We could spend all day constructing scenarios by which God might create such a world. Maybe he wants to be able to interact with his creation or with his creatures in a variety of ways, both directly and indirectly. Or maybe he wants his creation, or certain pockets of it, to reflect the fact that he has not only given it being and created it, but that he has designed both it and its constituents. Maybe he prefers a world that has a certain “artificiality” to it, and that is clearly not self-explanatory, at least for the open-minded. Maybe he fancies a world where natural scientists, in searching the starry heavens, would get a glimpse of the King of Heaven.
Maybe God is like a novelist who includes himself as one of the characters in his novel. Maybe he has fashioned a world that bears empirical marks of his creative activity. Perhaps he desires a world that is more like a violin than a self-winding watch, an instrument he can play, or an arena in which he can act in different ways, sometimes directly, sometimes indirectly… Perhaps God is like a gardener, who gives his garden ample opportunity to develop “on its own”, while nevertheless giving it being, tending, plowing, weeding, and watering from time to time. Or maybe he just wants to annoy methodological naturalists and all those intellectuals who presume to set restrictions on his activity.
Amen. The book covers theodicy. It deals with concurrence v mere conservationism. It touches on theological history. And I have to say it deals with these things in more depth, and breadth, and straightforward honesty than I have seen in the obfuscations and quote-mining of much of the the theistic evolution literature.
So does that make me a convert to the Discovery Institute? Even if that were so, it shouldn’t make a difference unless culture wars are more important to you than arguments… and that’s certainly true for too many. My main response to the question, though, is that properly speaking, ID’s concern is to demonstrate design in nature, and whilst I don’t deny the validity of that possibility, I’m not so concerned with that aim. My desire is to make genuine biblical faith and genuine science fit together through the doctrine of creation. Inasmuch as this book attempts that, it’s not doing ID.
Now I’ve said that God and Evolution reflects my own exploration of modern theistic evolution to a tee. But one complication is hot off the press. As my last post shows, BioLogos, in the person of president Deb Haarsma and the essay she linked to by Robert Bishop, has just made a more positive, and hugely more open, statement about its position that answers many of my doubts of the last four years. Perhaps BioLogos is changing – I guess it’s even possible that it held these views all along, but was too coy to come out and say so and save us all, and very many Evangelicals, uncertainty: so it published heterodox theories simply as a matter of balance.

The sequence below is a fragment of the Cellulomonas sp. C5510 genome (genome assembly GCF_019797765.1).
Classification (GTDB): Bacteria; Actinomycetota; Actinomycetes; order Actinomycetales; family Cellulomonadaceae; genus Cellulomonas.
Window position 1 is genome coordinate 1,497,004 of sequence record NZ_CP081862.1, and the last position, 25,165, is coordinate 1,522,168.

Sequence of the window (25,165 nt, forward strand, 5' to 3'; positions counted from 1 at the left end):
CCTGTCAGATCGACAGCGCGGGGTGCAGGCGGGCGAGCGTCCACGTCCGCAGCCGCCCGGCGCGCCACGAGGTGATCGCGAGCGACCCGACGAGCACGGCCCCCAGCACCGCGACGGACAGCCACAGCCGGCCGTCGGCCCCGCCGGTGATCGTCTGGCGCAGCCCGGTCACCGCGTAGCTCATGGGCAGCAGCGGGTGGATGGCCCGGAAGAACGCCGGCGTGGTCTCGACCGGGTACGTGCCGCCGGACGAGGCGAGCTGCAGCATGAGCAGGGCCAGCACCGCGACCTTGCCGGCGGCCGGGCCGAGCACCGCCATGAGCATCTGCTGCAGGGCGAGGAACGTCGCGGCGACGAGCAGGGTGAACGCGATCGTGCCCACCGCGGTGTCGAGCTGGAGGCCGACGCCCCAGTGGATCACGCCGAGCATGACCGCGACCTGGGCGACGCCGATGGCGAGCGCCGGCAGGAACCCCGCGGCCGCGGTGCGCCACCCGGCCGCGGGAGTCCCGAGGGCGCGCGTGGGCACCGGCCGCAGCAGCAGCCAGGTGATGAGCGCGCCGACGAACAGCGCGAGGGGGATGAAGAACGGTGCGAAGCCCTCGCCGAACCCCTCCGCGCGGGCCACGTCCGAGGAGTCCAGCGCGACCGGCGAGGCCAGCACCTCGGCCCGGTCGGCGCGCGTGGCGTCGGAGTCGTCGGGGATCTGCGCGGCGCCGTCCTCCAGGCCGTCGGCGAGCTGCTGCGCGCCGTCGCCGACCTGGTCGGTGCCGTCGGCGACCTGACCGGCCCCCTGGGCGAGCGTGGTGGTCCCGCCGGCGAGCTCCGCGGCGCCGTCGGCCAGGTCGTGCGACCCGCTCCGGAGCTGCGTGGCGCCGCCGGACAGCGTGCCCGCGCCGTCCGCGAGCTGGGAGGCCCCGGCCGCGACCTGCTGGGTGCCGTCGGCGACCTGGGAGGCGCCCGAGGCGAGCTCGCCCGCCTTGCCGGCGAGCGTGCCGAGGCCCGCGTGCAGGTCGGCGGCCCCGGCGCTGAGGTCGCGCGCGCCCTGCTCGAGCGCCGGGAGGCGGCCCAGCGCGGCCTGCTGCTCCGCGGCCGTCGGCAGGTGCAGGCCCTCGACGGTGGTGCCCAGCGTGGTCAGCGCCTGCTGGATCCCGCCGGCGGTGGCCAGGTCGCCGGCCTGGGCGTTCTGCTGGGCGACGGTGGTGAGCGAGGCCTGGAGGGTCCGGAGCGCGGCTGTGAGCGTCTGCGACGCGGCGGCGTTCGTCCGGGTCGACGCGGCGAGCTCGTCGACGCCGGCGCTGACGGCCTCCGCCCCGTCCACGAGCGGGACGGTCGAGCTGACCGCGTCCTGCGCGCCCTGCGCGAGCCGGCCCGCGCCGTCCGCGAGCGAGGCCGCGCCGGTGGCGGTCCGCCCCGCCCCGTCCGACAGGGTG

Or at least, I should say that to an extent it answers my doubts (and of course those raised in Jay Richards’ book). So far, at least, nobody official at BioLogos has replied to the questions raised in my reply to Deb. As in the past, we all have to chew over a single Presidential Encyclical, rather than have it clarified by true interaction.
I’m concerned about the remaining ambiguities. I’m concerned that BioLogos never suggests that its position is shifting (though Jim Stump justified its caution on divine action on the grounds of its youth as an organisation – that suggests it anticipates change at least). I’m concerned that it never distances itself from the less orthodox proponents of theistic evolution, many of whom have written for, or been associated with, BioLogos. I’m concerned that its scientific content always has the flavour of “Look – there’s no sign of God’s purpose here, is there?” rather than “Look – another example of the glory of God!”
Are they secretly sympathetic to the “semi-Deists”? Divided amongst themselves? Afraid to upset them because they’re co-belligerents against Creationism, or because they have dominated the science-faith origins debate and popular TE books for decades? Currently such questions are lurking in the background and, at least, tempering my enthusiasm for the latest positive statements. That may all change, of course, if dialogue ensues.
In that context, God and Evolution would even be useful for those at BioLogos (who still misrepresent what their critics both inside and outside the ID camp actually believe), in order to understand why suspicions about their Evangelical credentials remain. At the least, it could provide a checklist of issues to address candidly. They wouldn’t even have to let on that they’d actually read a book published by the dreaded Discovery Institute.